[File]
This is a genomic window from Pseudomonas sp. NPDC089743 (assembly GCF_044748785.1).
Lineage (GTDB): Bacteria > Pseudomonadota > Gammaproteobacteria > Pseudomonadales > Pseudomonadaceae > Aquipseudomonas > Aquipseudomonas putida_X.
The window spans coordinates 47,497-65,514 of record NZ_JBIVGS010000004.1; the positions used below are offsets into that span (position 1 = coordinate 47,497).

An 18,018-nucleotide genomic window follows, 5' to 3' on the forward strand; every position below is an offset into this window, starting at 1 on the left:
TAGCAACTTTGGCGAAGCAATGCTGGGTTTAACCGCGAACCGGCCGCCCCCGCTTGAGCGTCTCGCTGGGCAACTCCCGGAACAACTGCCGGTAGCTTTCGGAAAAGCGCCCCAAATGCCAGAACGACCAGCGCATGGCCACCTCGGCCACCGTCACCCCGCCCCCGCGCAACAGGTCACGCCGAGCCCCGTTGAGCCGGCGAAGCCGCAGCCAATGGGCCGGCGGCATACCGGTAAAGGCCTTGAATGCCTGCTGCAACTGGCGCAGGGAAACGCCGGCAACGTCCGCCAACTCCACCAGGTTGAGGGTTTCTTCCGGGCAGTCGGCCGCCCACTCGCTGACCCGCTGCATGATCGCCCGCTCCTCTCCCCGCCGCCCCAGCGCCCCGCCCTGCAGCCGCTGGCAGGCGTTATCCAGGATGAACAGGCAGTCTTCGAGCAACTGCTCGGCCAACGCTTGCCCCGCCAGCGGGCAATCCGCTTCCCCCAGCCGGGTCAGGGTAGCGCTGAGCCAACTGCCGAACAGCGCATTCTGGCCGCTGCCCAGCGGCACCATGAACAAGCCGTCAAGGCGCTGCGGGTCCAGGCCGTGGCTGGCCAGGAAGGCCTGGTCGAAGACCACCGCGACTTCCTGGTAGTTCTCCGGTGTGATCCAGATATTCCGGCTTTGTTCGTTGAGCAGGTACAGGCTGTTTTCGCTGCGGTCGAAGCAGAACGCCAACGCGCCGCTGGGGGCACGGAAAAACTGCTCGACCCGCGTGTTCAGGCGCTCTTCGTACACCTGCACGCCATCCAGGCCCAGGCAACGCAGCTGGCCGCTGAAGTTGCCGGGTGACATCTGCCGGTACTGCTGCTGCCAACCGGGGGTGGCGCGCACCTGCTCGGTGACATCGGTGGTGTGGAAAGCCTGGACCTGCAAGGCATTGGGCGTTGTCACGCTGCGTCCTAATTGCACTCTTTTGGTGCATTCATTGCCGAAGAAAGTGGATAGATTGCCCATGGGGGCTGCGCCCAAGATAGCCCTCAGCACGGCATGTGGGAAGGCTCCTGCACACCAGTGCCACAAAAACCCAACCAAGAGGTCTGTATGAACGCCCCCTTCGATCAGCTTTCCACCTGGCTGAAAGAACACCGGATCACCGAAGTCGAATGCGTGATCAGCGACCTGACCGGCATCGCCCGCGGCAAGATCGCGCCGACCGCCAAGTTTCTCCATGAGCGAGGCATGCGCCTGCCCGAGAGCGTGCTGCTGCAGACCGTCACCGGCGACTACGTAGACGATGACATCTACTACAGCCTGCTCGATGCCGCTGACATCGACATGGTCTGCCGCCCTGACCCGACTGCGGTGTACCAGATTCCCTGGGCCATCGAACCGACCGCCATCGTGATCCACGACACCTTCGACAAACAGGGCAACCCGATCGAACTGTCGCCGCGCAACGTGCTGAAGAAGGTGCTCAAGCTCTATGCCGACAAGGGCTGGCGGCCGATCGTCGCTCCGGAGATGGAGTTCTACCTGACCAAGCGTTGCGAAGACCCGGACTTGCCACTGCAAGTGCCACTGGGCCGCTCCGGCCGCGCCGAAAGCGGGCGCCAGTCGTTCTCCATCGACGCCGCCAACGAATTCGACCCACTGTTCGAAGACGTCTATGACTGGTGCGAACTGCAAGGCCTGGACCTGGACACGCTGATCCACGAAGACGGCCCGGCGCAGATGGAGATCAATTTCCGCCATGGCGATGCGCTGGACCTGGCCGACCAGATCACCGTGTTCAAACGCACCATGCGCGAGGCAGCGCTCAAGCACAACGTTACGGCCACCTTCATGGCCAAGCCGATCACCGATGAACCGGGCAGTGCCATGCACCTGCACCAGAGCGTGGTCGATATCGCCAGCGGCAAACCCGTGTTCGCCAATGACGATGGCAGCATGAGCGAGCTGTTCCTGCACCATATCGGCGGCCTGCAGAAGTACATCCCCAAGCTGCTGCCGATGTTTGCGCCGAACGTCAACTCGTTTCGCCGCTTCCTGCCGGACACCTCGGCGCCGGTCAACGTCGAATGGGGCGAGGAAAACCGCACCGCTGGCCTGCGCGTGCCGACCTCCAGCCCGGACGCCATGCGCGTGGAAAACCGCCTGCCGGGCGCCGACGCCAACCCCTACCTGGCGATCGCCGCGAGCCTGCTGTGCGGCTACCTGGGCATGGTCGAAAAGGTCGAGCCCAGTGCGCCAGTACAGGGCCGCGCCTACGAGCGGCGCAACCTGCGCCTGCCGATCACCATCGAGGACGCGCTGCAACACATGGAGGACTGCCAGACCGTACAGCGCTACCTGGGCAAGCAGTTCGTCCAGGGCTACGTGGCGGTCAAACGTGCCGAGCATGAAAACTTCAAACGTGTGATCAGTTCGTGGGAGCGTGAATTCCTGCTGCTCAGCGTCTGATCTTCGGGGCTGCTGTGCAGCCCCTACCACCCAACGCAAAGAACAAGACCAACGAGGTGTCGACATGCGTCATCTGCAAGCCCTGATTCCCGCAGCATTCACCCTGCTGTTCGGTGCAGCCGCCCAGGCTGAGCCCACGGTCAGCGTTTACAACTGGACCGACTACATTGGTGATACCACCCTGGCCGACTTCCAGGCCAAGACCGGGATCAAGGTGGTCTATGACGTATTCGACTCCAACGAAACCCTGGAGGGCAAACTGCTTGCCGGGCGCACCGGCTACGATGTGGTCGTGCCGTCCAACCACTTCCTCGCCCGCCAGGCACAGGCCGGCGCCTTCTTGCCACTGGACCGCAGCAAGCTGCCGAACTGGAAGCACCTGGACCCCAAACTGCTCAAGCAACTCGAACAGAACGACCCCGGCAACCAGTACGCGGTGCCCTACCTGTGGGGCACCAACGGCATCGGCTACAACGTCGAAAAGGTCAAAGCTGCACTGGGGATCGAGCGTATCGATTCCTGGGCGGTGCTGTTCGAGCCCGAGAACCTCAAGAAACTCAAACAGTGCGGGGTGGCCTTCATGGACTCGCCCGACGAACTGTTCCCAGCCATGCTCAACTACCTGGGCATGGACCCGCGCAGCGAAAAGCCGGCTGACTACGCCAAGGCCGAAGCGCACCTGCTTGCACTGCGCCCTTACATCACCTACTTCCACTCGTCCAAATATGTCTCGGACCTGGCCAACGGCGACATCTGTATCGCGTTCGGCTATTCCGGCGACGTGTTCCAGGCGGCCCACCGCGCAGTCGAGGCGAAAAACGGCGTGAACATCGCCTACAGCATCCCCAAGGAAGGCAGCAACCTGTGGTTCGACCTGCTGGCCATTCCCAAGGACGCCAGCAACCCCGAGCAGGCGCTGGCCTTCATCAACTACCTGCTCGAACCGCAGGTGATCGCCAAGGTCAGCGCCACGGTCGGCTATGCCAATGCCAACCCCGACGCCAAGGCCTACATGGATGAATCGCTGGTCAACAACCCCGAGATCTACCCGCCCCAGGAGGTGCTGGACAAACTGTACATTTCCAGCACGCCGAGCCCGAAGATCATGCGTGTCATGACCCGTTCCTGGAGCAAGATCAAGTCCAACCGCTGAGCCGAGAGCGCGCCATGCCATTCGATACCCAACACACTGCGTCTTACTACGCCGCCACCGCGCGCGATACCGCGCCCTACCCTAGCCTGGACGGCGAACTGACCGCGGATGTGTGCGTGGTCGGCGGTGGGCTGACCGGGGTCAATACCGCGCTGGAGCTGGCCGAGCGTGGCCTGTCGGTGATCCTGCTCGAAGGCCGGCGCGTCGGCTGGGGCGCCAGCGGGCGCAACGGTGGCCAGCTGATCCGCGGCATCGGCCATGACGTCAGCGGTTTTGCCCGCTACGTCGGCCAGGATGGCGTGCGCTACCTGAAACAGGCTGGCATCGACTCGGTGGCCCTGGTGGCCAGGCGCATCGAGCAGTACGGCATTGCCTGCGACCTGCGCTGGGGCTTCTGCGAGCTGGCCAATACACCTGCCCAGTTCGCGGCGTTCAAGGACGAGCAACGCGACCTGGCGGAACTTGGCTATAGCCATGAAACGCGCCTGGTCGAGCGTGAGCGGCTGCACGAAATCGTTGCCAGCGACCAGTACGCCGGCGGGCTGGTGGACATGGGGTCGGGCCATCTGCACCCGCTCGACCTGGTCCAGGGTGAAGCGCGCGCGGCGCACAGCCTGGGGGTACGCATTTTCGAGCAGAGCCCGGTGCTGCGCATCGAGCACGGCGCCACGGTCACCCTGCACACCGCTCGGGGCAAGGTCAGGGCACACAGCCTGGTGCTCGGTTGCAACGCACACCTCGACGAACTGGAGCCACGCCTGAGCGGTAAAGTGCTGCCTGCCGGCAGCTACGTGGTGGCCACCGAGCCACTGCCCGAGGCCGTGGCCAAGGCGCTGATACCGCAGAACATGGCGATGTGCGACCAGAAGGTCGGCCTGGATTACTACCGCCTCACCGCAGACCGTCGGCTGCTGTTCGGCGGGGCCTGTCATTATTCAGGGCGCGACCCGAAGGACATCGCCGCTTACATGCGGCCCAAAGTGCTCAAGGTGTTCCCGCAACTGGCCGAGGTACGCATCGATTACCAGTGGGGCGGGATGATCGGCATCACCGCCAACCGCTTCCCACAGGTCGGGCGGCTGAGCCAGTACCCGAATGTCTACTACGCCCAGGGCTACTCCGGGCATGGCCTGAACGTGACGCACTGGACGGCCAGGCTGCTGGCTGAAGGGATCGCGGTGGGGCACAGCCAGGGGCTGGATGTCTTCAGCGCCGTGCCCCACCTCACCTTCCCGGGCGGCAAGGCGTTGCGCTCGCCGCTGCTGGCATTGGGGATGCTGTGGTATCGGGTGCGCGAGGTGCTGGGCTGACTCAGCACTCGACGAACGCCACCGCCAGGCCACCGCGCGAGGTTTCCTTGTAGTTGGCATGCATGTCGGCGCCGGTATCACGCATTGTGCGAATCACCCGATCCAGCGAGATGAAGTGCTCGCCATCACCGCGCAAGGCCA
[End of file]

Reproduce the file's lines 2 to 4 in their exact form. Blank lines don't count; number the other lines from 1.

Lineage (GTDB): Bacteria > Pseudomonadota > Gammaproteobacteria > Pseudomonadales > Pseudomonadaceae > Aquipseudomonas > Aquipseudomonas putida_X.
The window spans coordinates 47,497-65,514 of record NZ_JBIVGS010000004.1; the positions used below are offsets into that span (position 1 = coordinate 47,497).

An 18,018-nucleotide genomic window follows, 5' to 3' on the forward strand; every position below is an offset into this window, starting at 1 on the left: